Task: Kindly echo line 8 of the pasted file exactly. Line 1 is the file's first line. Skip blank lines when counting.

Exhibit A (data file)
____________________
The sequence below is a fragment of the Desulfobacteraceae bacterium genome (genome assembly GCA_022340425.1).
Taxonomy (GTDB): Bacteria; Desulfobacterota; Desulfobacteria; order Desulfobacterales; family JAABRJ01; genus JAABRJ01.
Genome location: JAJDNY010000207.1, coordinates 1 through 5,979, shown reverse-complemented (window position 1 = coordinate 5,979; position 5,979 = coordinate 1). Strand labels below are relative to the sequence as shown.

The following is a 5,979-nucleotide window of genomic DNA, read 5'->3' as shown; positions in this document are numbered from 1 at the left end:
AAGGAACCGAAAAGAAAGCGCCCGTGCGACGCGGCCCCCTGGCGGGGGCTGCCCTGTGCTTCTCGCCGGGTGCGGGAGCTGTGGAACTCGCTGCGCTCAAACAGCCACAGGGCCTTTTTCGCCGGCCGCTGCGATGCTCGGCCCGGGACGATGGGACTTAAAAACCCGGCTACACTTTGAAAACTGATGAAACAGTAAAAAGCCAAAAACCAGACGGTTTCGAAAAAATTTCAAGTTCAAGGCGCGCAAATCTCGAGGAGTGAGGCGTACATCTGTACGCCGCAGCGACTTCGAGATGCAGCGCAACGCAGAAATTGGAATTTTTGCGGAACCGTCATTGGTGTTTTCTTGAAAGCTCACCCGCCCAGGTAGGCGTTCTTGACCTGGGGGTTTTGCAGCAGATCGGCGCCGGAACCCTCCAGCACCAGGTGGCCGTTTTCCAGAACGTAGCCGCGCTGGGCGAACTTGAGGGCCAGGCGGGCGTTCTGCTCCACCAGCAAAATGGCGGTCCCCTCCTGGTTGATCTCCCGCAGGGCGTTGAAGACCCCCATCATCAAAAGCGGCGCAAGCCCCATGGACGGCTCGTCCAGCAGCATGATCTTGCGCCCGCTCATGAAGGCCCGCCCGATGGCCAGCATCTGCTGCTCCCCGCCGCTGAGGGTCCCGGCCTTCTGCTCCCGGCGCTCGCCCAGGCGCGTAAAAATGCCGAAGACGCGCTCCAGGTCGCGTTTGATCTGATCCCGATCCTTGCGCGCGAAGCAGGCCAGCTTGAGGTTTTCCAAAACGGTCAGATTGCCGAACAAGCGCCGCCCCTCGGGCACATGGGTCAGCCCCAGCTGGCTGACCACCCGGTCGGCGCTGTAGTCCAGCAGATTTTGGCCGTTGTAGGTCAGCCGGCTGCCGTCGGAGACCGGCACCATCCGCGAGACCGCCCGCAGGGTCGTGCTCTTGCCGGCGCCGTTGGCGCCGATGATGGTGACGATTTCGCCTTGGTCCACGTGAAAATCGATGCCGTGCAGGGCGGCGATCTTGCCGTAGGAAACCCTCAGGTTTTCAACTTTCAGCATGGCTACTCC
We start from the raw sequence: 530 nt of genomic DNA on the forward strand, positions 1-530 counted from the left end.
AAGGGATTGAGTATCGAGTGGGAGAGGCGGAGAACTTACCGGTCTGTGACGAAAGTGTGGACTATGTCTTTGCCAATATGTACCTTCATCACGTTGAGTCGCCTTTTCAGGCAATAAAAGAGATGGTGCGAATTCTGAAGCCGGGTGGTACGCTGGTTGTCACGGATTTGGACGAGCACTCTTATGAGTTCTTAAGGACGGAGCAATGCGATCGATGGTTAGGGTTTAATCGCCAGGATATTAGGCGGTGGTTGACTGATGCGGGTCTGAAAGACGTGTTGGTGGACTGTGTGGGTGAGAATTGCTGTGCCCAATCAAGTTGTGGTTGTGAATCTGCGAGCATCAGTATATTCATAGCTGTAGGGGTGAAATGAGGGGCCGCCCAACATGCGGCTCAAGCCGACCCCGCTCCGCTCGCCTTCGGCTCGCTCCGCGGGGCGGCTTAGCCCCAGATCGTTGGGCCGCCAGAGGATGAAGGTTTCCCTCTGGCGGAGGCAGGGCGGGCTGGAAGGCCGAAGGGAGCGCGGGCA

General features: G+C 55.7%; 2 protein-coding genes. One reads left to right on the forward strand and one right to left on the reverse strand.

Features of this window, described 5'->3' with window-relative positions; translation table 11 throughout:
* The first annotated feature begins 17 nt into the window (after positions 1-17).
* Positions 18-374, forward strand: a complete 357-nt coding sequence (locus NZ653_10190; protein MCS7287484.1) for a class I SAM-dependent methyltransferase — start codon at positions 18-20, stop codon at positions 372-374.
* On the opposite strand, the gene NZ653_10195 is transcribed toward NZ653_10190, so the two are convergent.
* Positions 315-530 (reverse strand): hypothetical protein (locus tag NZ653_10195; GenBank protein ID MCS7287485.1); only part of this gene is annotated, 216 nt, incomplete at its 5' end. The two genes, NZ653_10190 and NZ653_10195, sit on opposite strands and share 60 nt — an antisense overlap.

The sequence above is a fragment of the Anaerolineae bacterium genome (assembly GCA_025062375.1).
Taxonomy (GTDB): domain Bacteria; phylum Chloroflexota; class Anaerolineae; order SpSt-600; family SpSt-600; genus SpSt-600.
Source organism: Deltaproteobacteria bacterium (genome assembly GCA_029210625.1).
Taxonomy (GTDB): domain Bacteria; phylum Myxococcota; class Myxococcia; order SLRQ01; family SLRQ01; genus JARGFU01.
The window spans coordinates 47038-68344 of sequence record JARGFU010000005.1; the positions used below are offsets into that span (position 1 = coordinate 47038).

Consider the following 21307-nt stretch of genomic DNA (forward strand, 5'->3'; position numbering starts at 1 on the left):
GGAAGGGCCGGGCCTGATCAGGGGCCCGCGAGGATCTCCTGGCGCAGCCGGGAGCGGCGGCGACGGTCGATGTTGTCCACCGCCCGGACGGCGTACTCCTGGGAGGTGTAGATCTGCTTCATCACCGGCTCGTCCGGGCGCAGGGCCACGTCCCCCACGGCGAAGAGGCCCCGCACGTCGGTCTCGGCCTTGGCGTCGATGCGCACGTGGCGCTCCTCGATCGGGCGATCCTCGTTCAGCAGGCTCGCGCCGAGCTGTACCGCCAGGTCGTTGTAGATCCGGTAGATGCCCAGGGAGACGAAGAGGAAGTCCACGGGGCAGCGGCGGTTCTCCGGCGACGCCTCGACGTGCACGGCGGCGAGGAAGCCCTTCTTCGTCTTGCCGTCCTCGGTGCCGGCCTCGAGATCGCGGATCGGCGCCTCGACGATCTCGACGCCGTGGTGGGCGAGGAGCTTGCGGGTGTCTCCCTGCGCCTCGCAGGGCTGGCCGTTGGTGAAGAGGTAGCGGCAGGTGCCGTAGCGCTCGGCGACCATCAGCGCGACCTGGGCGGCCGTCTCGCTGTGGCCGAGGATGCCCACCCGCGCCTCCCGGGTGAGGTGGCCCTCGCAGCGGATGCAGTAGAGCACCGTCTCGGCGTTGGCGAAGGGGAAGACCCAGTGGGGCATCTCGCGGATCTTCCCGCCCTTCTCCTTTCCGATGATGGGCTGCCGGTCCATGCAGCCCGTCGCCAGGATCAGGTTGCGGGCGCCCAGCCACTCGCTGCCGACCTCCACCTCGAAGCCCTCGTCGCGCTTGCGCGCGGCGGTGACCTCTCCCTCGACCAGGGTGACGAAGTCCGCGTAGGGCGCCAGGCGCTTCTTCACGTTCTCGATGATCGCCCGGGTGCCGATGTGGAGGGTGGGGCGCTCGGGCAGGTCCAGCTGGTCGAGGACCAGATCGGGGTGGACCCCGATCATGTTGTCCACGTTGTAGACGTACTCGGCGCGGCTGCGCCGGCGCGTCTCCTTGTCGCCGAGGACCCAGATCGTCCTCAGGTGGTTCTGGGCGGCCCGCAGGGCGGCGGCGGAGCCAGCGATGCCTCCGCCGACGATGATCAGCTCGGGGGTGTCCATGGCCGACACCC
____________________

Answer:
General features: G+C 55.7%; 2 protein-coding genes. One reads left to right on the forward strand and one right to left on the reverse strand.